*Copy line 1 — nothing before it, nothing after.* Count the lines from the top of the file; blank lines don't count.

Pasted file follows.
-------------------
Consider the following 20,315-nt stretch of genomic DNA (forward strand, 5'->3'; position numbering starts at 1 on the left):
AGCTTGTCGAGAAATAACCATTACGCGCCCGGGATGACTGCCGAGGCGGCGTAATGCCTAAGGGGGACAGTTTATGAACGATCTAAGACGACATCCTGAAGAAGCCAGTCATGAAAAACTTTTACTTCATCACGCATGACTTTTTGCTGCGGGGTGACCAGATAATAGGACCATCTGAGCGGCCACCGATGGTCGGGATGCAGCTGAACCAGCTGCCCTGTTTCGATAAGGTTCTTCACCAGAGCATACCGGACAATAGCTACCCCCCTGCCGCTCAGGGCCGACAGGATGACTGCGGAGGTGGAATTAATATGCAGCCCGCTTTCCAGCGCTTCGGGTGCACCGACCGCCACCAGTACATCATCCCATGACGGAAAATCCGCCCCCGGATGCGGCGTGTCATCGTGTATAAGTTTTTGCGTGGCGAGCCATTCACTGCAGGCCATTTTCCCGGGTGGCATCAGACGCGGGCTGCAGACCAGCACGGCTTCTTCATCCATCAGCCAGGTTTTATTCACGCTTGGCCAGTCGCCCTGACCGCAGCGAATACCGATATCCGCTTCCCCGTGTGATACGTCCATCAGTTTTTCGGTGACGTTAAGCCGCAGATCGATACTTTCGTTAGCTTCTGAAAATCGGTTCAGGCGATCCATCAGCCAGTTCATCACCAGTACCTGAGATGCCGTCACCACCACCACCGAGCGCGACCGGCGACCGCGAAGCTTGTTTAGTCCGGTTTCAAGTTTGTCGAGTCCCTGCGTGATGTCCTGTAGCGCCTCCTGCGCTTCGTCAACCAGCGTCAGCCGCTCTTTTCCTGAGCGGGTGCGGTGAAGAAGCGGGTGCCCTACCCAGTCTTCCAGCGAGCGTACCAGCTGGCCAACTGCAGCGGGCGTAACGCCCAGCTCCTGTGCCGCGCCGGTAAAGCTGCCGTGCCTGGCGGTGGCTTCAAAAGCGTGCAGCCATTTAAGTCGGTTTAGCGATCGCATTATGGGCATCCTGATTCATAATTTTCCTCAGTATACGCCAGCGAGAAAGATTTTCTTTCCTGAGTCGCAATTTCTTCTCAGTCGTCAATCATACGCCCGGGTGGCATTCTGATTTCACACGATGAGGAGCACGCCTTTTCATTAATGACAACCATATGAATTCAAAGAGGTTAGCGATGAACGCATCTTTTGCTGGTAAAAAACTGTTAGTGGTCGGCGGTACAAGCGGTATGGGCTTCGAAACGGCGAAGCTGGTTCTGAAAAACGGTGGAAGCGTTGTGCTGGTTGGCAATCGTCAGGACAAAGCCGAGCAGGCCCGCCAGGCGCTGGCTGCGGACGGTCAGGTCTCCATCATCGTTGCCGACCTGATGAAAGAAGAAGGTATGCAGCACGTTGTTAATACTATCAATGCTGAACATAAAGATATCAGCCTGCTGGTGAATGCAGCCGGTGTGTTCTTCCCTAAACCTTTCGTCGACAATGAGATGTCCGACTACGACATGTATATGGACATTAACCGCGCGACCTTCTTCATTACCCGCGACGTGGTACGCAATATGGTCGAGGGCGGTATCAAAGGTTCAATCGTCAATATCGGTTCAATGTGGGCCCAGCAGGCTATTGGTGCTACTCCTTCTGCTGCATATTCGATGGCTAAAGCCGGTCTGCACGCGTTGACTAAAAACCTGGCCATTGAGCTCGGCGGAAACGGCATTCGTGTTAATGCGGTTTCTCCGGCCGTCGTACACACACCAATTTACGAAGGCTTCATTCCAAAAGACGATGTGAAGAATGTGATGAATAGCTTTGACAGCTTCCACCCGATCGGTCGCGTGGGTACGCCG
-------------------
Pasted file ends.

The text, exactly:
Consider the following 20,315-nt stretch of genomic DNA (forward strand, 5'->3'; position numbering starts at 1 on the left):